One Lifecycle Definition - called Flexible - contains a nifty optional state called Quick change. Like the name implies, modifications made whilst in this state should be done quickly and the file returned to a formal Released status.
In my travels demonstrating and implementing Vault Workgroup/Collaboration/Manufacturing, this Quick change state has caused stir and churn within engineering groups. To understand this, let's examine some of the intended rules with Quick Change.
In a typical transition from Released to Work in Progress, there is a rule that bumps the revision level forward - A to B, 1 to 2, etc. This primary bump in revision is meant to reflect a form, fit, or function change.
There is a case where files need minor modifications like spelling corrections and this is where Quick Change comes to the rescue. Upon transition from Released to Quick Change, there is no bump in revision, yet the file security matches that of the Work in Progress.
This makes for a nice option, but it does pose questions: who should be able to perform this? how do we keep track of this? how does a design team keep this from becoming a major loophole?
The good news lies in the configurable nature of Vault. In the transitions settings, admins can manage exactly who can make the transition to Quick Change. Remember that managing user in Vault is best done with Groups, and one option would be to limit this action to admins, project leads, managers, etc. This means the CAD users would not even see Quick Change as an optional state during transitions. The benefit here? Quick change would be used sparingly by users with the responsibility to know when a file needs a rev bump or not. The down side? These users will bear that additional effort of making quick changes.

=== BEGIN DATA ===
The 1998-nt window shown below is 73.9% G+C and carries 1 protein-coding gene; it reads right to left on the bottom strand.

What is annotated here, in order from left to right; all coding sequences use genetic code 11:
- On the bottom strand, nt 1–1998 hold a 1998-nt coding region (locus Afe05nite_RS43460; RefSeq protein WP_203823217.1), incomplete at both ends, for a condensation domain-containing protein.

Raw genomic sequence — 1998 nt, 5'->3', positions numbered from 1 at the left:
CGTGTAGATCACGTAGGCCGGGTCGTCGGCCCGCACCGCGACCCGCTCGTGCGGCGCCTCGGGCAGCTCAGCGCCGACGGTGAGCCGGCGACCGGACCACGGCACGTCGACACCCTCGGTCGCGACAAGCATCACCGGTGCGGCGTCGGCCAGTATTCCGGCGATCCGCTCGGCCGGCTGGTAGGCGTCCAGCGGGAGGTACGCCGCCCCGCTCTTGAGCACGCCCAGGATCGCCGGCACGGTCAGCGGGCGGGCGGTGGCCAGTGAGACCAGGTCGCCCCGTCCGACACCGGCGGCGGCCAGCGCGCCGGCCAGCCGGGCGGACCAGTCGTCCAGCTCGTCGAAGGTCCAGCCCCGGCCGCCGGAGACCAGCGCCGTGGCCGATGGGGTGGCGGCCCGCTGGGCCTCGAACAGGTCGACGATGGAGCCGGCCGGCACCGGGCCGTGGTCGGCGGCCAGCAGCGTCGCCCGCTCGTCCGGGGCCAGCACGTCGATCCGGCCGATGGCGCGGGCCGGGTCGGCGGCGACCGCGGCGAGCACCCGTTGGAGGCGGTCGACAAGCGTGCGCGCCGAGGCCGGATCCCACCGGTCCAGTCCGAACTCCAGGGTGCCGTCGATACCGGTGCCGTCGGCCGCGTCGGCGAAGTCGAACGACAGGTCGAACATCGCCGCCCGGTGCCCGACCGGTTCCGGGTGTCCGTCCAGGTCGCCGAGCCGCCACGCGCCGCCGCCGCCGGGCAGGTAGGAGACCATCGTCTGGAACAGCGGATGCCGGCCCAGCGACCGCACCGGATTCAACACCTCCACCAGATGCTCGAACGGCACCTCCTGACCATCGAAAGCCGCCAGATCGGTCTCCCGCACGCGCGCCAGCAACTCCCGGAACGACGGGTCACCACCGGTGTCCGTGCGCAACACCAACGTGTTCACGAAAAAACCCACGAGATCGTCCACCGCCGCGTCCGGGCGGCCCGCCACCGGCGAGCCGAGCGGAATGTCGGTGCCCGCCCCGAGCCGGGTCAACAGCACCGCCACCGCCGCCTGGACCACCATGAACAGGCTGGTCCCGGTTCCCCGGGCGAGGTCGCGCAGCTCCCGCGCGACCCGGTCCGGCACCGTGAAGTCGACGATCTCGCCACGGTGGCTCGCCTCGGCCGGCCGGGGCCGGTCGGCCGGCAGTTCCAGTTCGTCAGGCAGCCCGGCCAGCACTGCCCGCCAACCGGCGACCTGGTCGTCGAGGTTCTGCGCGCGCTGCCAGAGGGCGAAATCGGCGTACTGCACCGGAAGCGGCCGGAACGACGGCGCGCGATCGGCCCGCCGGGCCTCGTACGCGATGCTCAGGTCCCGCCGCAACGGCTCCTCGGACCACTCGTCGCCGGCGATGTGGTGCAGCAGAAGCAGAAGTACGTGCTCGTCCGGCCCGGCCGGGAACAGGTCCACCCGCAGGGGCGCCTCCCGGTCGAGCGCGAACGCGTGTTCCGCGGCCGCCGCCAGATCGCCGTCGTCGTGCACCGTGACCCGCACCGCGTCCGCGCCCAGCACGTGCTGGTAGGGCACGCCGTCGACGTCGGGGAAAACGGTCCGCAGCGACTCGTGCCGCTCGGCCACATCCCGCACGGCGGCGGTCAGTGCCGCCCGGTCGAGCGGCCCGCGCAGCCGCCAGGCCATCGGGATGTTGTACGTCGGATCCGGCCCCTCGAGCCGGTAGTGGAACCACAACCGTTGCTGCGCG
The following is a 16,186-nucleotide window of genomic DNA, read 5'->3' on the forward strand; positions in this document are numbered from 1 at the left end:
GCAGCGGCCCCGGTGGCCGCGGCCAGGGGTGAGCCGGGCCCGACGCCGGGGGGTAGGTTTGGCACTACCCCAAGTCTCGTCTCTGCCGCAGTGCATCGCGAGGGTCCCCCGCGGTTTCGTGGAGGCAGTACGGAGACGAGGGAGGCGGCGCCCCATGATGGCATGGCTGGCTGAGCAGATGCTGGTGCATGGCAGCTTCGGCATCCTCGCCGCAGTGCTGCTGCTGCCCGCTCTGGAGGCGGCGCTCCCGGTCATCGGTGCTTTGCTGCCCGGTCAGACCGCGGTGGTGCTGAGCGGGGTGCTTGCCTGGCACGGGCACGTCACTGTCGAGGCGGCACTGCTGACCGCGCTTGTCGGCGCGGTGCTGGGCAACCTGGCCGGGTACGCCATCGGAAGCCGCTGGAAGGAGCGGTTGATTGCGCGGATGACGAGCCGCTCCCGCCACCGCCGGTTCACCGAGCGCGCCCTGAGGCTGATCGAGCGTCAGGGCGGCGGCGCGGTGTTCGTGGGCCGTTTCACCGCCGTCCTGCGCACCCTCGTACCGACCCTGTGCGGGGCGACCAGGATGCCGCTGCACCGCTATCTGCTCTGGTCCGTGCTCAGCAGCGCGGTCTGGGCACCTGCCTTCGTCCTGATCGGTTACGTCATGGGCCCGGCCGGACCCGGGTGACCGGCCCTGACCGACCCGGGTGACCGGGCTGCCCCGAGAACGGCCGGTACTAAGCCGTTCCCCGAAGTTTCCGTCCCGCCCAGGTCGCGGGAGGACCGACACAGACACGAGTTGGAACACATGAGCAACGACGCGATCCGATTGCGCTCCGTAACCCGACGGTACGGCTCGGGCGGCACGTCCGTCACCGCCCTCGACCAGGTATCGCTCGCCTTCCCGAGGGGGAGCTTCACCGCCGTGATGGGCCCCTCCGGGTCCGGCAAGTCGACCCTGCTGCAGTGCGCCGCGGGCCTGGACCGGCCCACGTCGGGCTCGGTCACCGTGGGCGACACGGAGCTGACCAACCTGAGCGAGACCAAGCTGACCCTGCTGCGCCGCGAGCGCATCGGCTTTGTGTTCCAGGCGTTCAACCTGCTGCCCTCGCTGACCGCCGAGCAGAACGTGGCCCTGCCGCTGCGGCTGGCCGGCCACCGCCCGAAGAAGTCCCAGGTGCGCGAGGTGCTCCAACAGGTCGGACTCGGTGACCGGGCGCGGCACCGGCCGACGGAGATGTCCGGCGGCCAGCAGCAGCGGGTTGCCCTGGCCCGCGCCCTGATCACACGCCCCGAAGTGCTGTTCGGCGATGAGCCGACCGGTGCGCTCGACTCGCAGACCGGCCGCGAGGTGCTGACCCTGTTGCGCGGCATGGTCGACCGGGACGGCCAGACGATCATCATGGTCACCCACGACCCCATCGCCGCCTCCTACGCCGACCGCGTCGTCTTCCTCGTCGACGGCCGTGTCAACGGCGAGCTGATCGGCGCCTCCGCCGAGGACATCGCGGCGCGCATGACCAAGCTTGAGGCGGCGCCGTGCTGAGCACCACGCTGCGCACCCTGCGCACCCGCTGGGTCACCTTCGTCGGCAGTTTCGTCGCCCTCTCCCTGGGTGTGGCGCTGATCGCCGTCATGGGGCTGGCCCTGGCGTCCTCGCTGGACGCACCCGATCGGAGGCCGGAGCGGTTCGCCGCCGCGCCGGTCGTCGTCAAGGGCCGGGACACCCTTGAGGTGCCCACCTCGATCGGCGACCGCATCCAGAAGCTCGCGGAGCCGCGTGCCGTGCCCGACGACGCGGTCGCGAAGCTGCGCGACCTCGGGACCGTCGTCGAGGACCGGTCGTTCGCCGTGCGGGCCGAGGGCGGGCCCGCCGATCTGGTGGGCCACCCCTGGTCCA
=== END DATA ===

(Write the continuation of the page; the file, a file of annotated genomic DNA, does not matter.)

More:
Another solution here would involve letting CAD user level groups execute the Released to Quick Change transition, bypassing the rev bump. Yet keep the Quick change to Released option for the admins, project leads, and managers mentioned above. This provides a nice check and balance and ensure the Quick change state does not become a loophole lifecycle state.
One final thought on Quick Change is to allow a transition from Quick Change down to Work in Progress. This transition would bump the rev and should be open to CAD users and admins alike. Think of this a nice option for those times where file modification starts out as a 'quick change' to files and turns into something larger, thus warranting a full rev bump.
And when it comes to tracking this, the History tab in Vault will show when the file was moved to Quick Change, who made the change, and so on.